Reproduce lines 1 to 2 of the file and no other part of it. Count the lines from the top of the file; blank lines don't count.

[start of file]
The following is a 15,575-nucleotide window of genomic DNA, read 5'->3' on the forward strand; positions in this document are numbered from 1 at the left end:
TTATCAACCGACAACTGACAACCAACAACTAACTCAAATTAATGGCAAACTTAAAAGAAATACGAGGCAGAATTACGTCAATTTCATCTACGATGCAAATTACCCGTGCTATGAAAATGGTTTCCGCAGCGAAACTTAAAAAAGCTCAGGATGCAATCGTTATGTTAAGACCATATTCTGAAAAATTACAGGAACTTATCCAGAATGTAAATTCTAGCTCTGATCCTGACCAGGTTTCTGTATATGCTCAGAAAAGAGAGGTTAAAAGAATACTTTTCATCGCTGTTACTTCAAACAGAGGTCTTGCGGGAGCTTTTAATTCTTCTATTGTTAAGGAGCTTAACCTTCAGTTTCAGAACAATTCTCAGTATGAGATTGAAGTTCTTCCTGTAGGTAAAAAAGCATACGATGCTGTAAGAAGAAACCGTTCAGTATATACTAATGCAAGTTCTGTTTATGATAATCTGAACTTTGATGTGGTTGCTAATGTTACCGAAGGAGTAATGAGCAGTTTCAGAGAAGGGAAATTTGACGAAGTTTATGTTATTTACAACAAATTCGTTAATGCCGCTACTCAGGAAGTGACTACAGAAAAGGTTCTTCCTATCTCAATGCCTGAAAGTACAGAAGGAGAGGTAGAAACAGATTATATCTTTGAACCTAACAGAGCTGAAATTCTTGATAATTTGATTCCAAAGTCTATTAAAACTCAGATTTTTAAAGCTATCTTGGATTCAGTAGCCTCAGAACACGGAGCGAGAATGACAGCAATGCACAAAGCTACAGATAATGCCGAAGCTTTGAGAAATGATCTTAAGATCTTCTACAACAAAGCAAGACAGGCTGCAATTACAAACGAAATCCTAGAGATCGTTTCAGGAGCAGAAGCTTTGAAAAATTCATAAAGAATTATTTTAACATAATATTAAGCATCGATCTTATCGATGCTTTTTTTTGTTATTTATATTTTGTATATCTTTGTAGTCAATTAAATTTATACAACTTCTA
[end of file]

The following is a 15,575-nucleotide window of genomic DNA, read 5'->3' on the forward strand; positions in this document are numbered from 1 at the left end:
TTATCAACCGACAACTGACAACCAACAACTAACTCAAATTAATGGCAAACTTAAAAGAAATACGAGGCAGAATTACGTCAATTTCATCTACGATGCAAATTACCCGTGCTATGAAAATGGTTTCCGCAGCGAAACTTAAAAAAGCTCAGGATGCAATCGTTATGTTAAGACCATATTCTGAAAAATTACAGGAACTTATCCAGAATGTAAATTCTAGCTCTGATCCTGACCAGGTTTCTGTATATGCTCAGAAAAGAGAGGTTAAAAGAATACTTTTCATCGCTGTTACTTCAAACAGAGGTCTTGCGGGAGCTTTTAATTCTTCTATTGTTAAGGAGCTTAACCTTCAGTTTCAGAACAATTCTCAGTATGAGATTGAAGTTCTTCCTGTAGGTAAAAAAGCATACGATGCTGTAAGAAGAAACCGTTCAGTATATACTAATGCAAGTTCTGTTTATGATAATCTGAACTTTGATGTGGTTGCTAATGTTACCGAAGGAGTAATGAGCAGTTTCAGAGAAGGGAAATTTGACGAAGTTTATGTTATTTACAACAAATTCGTTAATGCCGCTACTCAGGAAGTGACTACAGAAAAGGTTCTTCCTATCTCAATGCCTGAAAGTACAGAAGGAGAGGTAGAAACAGATTATATCTTTGAACCTAACAGAGCTGAAATTCTTGATAATTTGATTCCAAAGTCTATTAAAACTCAGATTTTTAAAGCTATCTTGGATTCAGTAGCCTCAGAACACGGAGCGAGAATGACAGCAATGCACAAAGCTACAGATAATGCCGAAGCTTTGAGAAATGATCTTAAGATCTTCTACAACAAAGCAAGACAGGCTGCAATTACAAACGAAATCCTAGAGATCGTTTCAGGAGCAGAAGCTTTGAAAAATTCATAAAGAATTATTTTAACATAATATTAAGCATCGATCTTATCGATGCTTTTTTTTGTTATTTATATTTTGTATATCTTTGTAGTCAATTAAATTTATACAACTTCTA